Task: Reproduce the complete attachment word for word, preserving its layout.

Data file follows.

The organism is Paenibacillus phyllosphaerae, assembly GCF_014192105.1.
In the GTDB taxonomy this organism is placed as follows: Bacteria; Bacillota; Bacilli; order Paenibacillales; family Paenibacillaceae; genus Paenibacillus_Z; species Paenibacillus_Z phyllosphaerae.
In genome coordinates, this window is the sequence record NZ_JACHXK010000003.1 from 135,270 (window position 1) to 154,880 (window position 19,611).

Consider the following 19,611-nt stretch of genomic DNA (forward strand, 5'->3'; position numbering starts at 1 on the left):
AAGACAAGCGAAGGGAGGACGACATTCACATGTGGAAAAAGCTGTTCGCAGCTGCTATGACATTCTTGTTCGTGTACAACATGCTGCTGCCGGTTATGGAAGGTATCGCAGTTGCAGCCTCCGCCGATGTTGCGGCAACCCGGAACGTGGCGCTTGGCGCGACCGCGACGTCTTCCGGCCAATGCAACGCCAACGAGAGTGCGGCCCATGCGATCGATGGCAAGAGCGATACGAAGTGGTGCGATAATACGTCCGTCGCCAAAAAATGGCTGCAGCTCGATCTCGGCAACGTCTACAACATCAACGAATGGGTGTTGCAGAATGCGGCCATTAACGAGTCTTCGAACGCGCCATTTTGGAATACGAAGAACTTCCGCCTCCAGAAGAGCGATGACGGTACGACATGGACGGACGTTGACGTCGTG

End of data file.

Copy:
The organism is Paenibacillus phyllosphaerae, assembly GCF_014192105.1.
In the GTDB taxonomy this organism is placed as follows: Bacteria; Bacillota; Bacilli; order Paenibacillales; family Paenibacillaceae; genus Paenibacillus_Z; species Paenibacillus_Z phyllosphaerae.
In genome coordinates, this window is the sequence record NZ_JACHXK010000003.1 from 135,270 (window position 1) to 154,880 (window position 19,611).

Consider the following 19,611-nt stretch of genomic DNA (forward strand, 5'->3'; position numbering starts at 1 on the left):
AAGACAAGCGAAGGGAGGACGACATTCACATGTGGAAAAAGCTGTTCGCAGCTGCTATGACATTCTTGTTCGTGTACAACATGCTGCTGCCGGTTATGGAAGGTATCGCAGTTGCAGCCTCCGCCGATGTTGCGGCAACCCGGAACGTGGCGCTTGGCGCGACCGCGACGTCTTCCGGCCAATGCAACGCCAACGAGAGTGCGGCCCATGCGATCGATGGCAAGAGCGATACGAAGTGGTGCGATAATACGTCCGTCGCCAAAAAATGGCTGCAGCTCGATCTCGGCAACGTCTACAACATCAACGAATGGGTGTTGCAGAATGCGGCCATTAACGAGTCTTCGAACGCGCCATTTTGGAATACGAAGAACTTCCGCCTCCAGAAGAGCGATGACGGTACGACATGGACGGACGTTGACGTCGTG